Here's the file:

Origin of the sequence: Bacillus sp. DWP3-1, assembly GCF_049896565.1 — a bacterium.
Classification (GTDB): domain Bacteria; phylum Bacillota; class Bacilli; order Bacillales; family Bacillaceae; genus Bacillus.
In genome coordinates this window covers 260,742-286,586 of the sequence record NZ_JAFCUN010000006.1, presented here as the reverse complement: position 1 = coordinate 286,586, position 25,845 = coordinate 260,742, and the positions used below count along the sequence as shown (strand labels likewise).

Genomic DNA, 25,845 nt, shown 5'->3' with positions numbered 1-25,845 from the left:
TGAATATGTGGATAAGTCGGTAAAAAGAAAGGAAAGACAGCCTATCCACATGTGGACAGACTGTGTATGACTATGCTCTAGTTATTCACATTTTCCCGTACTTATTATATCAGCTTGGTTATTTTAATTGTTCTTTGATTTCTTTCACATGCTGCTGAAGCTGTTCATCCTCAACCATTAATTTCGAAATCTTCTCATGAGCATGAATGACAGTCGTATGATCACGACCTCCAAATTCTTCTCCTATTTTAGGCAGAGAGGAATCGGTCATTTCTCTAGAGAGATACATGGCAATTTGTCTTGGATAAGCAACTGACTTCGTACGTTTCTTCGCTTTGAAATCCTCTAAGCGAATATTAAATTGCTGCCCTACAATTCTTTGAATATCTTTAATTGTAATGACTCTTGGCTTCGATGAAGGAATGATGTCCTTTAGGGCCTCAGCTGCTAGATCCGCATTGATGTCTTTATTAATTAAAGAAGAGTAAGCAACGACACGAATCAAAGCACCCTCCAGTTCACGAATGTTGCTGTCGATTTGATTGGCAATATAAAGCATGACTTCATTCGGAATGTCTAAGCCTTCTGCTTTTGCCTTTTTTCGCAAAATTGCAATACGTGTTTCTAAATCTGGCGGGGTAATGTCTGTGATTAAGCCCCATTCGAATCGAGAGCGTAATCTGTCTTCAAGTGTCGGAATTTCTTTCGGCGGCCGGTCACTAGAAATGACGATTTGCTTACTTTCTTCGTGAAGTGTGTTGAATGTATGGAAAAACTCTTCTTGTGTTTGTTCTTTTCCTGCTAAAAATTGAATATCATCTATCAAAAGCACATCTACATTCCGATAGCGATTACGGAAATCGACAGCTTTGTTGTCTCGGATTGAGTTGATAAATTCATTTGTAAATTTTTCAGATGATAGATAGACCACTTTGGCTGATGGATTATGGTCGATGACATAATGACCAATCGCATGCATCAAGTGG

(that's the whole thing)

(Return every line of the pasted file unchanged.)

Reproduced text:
Origin of the sequence: Bacillus sp. DWP3-1, assembly GCF_049896565.1 — a bacterium.
Classification (GTDB): domain Bacteria; phylum Bacillota; class Bacilli; order Bacillales; family Bacillaceae; genus Bacillus.
In genome coordinates this window covers 260,742-286,586 of the sequence record NZ_JAFCUN010000006.1, presented here as the reverse complement: position 1 = coordinate 286,586, position 25,845 = coordinate 260,742, and the positions used below count along the sequence as shown (strand labels likewise).

Genomic DNA, 25,845 nt, shown 5'->3' with positions numbered 1-25,845 from the left:
TGAATATGTGGATAAGTCGGTAAAAAGAAAGGAAAGACAGCCTATCCACATGTGGACAGACTGTGTATGACTATGCTCTAGTTATTCACATTTTCCCGTACTTATTATATCAGCTTGGTTATTTTAATTGTTCTTTGATTTCTTTCACATGCTGCTGAAGCTGTTCATCCTCAACCATTAATTTCGAAATCTTCTCATGAGCATGAATGACAGTCGTATGATCACGACCTCCAAATTCTTCTCCTATTTTAGGCAGAGAGGAATCGGTCATTTCTCTAGAGAGATACATGGCAATTTGTCTTGGATAAGCAACTGACTTCGTACGTTTCTTCGCTTTGAAATCCTCTAAGCGAATATTAAATTGCTGCCCTACAATTCTTTGAATATCTTTAATTGTAATGACTCTTGGCTTCGATGAAGGAATGATGTCCTTTAGGGCCTCAGCTGCTAGATCCGCATTGATGTCTTTATTAATTAAAGAAGAGTAAGCAACGACACGAATCAAAGCACCCTCCAGTTCACGAATGTTGCTGTCGATTTGATTGGCAATATAAAGCATGACTTCATTCGGAATGTCTAAGCCTTCTGCTTTTGCCTTTTTTCGCAAAATTGCAATACGTGTTTCTAAATCTGGCGGGGTAATGTCTGTGATTAAGCCCCATTCGAATCGAGAGCGTAATCTGTCTTCAAGTGTCGGAATTTCTTTCGGCGGCCGGTCACTAGAAATGACGATTTGCTTACTTTCTTCGTGAAGTGTGTTGAATGTATGGAAAAACTCTTCTTGTGTTTGTTCTTTTCCTGCTAAAAATTGAATATCATCTATCAAAAGCACATCTACATTCCGATAGCGATTACGGAAATCGACAGCTTTGTTGTCTCGGATTGAGTTGATAAATTCATTTGTAAATTTTTCAGATGATAGATAGACCACTTTGGCTGATGGATTATGGTCGATGACATAATGACCAATCGCATGCATCAAGTGG